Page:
There were many wonderful aspects about my childhood. We lived in the forest with dogs and cats and pet bunny rabbits. That was heaven. But the negative effects of my childhood crept up on me around age 30 in the form of self-pity and bad behavior. I was destructively acting out, behaving badly, blaming my own behavior on my family. Hmm, I was confused. Living at the time in New York City, I did what confused New Yorkers do.
I went to see a shrink. Psychotherapy going all the way back to Freud was based on an interesting theory. So the psychotherapist was a nice person but she didn’t know what we know today about the brain. All the way back to Freud was based on the theory that if you kept digging at the roots of a psychological problem you could eventually yank it out like a weed as though the brain were a sort of flower pot.
Now there was never any real scientific evidence to support this flower pot theory. But for nearly a century most psychotherapy was based on it. So the psychotherapist had me endlessly dig up bad memories, dredge up old traumas, pull up old pain, dwell, dwell, dwell on a negative.
Today neuroplasticity shows us that when we dwell on the negative we reinforce those negative brain cell connections, making ourselves more negative.
Finally, this time in my late 30s, a friend came to the rescue once again. My friend Steven taught me a gratitude exercise. Gratitude saved my life. Gratitude has kept me happy ever since. It will do the same for you.
I still do my daily exercise. Each day I say out loud my gratitude. I’m grateful for this, I’m grateful for that. It turns out there is so much. For example, my mother, for all her faults, was an extraordinary woman, determined to realize her intellectual ambition, to realize herself. I too want to embrace my intellectual passions. I thank my mother for being brave enough to follow her own dream.
My father, for all his failures, was at heart a deeply kind man. He befriended many of the psychiatric patients he met while visiting my brother whenever Toby got himself locked up in the state mental hospital.
Also, my dad loved us children, sane or not, unconditionally. There’s no gift more precious. I thank my dad for teaching me kindness and love.
Even my schizophrenic brother — our parents have passed away and although Toby and I live in different parts of the country, I help take care of him. My other oldest brother Farley helps even more. Farley has my gratitude. Together we manage Toby’s clothing; we shop for him online. His finances, his grocery deliveries, his household repairs — every week I phone Toby. We talk. He tells me that our friendship keeps him steady enough to avoid getting locked up again in the mental hospital.
Can you imagine how satisfying it is to be able to provide friendship to someone for whom it makes all the difference? What amazed me those many years ago when I began practicing gratitude was how my mood, my thoughts, and my behavior, all improved; gratitude replaces victimhood with joy; no more self-pity, just an infinite supply of things to be grateful for.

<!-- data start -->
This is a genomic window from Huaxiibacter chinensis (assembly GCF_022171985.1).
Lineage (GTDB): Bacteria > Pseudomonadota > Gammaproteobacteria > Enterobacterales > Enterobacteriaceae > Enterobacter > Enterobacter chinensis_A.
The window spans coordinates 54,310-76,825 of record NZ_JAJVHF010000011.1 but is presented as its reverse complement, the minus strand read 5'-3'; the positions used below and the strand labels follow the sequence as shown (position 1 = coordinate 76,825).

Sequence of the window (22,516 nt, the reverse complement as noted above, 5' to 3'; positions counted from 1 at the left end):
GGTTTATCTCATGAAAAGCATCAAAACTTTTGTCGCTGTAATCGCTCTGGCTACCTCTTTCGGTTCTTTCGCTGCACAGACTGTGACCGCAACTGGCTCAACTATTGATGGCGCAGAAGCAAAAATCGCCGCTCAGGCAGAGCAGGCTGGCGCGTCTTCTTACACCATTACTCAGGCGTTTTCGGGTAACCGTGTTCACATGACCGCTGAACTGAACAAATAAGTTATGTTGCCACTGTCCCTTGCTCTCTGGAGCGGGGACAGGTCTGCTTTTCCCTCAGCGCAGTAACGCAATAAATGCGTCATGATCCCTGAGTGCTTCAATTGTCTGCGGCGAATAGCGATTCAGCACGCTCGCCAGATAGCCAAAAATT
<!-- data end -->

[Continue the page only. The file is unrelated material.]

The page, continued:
Today neuroplasticity reveals how a consistent gratitude exercise works to physically remap the connections among our brain cells to literally reform the subconscious mind, if we use the three keys: emote, extend, exercise. Say it with me: emote, extend, exercise.
Research has shown the power of a simple exercise called the Three Blessings. You can do this. At the end of the day, simply write down and appreciate three things that went well that day. For example, did you learn something new, maybe at a TEDx conference? Perhaps you shared a lovely meal with your family. Remember, extend the gratitude to include other people.
It’s easy to think of just three things, and as you write them down, take a moment to emote, to feel grateful for each one. Research shows that if you do this exercise every day for at least two weeks, you will become much happier. But don’t stop after two weeks. The point is to keep exercising.
There are many ways to exercise. You might choose to write down your gratitude list as in the three blessings. Or maybe like me, you prefer to speak a longer gratitude list out loud or sing your gratitude or dance to it. What matters is that you do your exercise.
How many of you are willing to commit to doing a daily gratitude exercise for at least two weeks? Nice. Let’s start right now together.
If you would please close your eyes, close your eyes and bring into your mind someone you’re grateful for. It could be someone close to you – a parent or a child, a friend or a spouse. It could be someone you’ve never met who’s writing or art or political courage inspires you. Consider the preciousness of what they’ve given you, whether it’s encouragement, wisdom, love. As that feeling of gratitude grows stronger within, allow yourself to smile — to smile with deep gratitude, to feel it in your body. It makes me grateful to see your smiles.
You may open your eyes now. Can you feel the joy in the room? Yeah.
When you practice gratitude, you change yourself. And when you change yourself, you change the world.